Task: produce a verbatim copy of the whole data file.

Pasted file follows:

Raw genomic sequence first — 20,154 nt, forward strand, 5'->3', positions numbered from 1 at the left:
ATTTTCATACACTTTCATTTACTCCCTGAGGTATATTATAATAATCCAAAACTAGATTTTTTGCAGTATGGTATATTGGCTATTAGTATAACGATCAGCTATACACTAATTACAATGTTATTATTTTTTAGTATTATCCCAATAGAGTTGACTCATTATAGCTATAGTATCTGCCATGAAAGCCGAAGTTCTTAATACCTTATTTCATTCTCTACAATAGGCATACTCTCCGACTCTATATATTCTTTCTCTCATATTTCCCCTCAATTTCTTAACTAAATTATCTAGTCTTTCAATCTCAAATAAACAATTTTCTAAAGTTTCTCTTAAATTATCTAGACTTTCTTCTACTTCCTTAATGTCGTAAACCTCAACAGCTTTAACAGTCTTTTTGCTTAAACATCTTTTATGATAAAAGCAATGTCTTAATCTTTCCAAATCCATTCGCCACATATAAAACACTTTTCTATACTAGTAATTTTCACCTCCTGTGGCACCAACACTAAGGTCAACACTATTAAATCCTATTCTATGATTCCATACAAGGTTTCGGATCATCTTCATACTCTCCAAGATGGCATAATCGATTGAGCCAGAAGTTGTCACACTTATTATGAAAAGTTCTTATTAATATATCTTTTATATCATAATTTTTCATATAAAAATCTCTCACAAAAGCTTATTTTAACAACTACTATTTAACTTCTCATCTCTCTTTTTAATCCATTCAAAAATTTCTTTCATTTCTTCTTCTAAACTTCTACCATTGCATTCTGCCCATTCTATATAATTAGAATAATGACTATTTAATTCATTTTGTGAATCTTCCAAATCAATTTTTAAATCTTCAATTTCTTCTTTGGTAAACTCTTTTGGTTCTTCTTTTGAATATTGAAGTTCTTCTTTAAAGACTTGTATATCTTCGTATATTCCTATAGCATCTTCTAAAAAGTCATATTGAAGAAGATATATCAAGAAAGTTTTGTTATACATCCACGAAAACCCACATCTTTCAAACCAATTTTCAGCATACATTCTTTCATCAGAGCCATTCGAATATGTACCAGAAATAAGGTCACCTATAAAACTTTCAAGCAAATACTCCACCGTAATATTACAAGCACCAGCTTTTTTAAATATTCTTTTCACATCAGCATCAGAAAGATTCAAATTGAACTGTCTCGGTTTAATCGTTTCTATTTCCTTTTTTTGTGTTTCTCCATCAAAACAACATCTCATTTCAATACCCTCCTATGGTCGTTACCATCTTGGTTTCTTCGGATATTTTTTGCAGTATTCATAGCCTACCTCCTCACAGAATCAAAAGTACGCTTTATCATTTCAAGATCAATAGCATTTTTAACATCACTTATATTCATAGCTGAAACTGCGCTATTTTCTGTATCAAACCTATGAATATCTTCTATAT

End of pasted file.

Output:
Raw genomic sequence first — 20,154 nt, forward strand, 5'->3', positions numbered from 1 at the left:
ATTTTCATACACTTTCATTTACTCCCTGAGGTATATTATAATAATCCAAAACTAGATTTTTTGCAGTATGGTATATTGGCTATTAGTATAACGATCAGCTATACACTAATTACAATGTTATTATTTTTTAGTATTATCCCAATAGAGTTGACTCATTATAGCTATAGTATCTGCCATGAAAGCCGAAGTTCTTAATACCTTATTTCATTCTCTACAATAGGCATACTCTCCGACTCTATATATTCTTTCTCTCATATTTCCCCTCAATTTCTTAACTAAATTATCTAGTCTTTCAATCTCAAATAAACAATTTTCTAAAGTTTCTCTTAAATTATCTAGACTTTCTTCTACTTCCTTAATGTCGTAAACCTCAACAGCTTTAACAGTCTTTTTGCTTAAACATCTTTTATGATAAAAGCAATGTCTTAATCTTTCCAAATCCATTCGCCACATATAAAACACTTTTCTATACTAGTAATTTTCACCTCCTGTGGCACCAACACTAAGGTCAACACTATTAAATCCTATTCTATGATTCCATACAAGGTTTCGGATCATCTTCATACTCTCCAAGATGGCATAATCGATTGAGCCAGAAGTTGTCACACTTATTATGAAAAGTTCTTATTAATATATCTTTTATATCATAATTTTTCATATAAAAATCTCTCACAAAAGCTTATTTTAACAACTACTATTTAACTTCTCATCTCTCTTTTTAATCCATTCAAAAATTTCTTTCATTTCTTCTTCTAAACTTCTACCATTGCATTCTGCCCATTCTATATAATTAGAATAATGACTATTTAATTCATTTTGTGAATCTTCCAAATCAATTTTTAAATCTTCAATTTCTTCTTTGGTAAACTCTTTTGGTTCTTCTTTTGAATATTGAAGTTCTTCTTTAAAGACTTGTATATCTTCGTATATTCCTATAGCATCTTCTAAAAAGTCATATTGAAGAAGATATATCAAGAAAGTTTTGTTATACATCCACGAAAACCCACATCTTTCAAACCAATTTTCAGCATACATTCTTTCATCAGAGCCATTCGAATATGTACCAGAAATAAGGTCACCTATAAAACTTTCAAGCAAATACTCCACCGTAATATTACAAGCACCAGCTTTTTTAAATATTCTTTTCACATCAGCATCAGAAAGATTCAAATTGAACTGTCTCGGTTTAATCGTTTCTATTTCCTTTTTTTGTGTTTCTCCATCAAAACAACATCTCATTTCAATACCCTCCTATGGTCGTTACCATCTTGGTTTCTTCGGATATTTTTTGCAGTATTCATAGCCTACCTCCTCACAGAATCAAAAGTACGCTTTATCATTTCAAGATCAATAGCATTTTTAACATCACTTATATTCATAGCTGAAACTGCGCTATTTTCTGTATCAAACCTATGAATATCTTCTATAT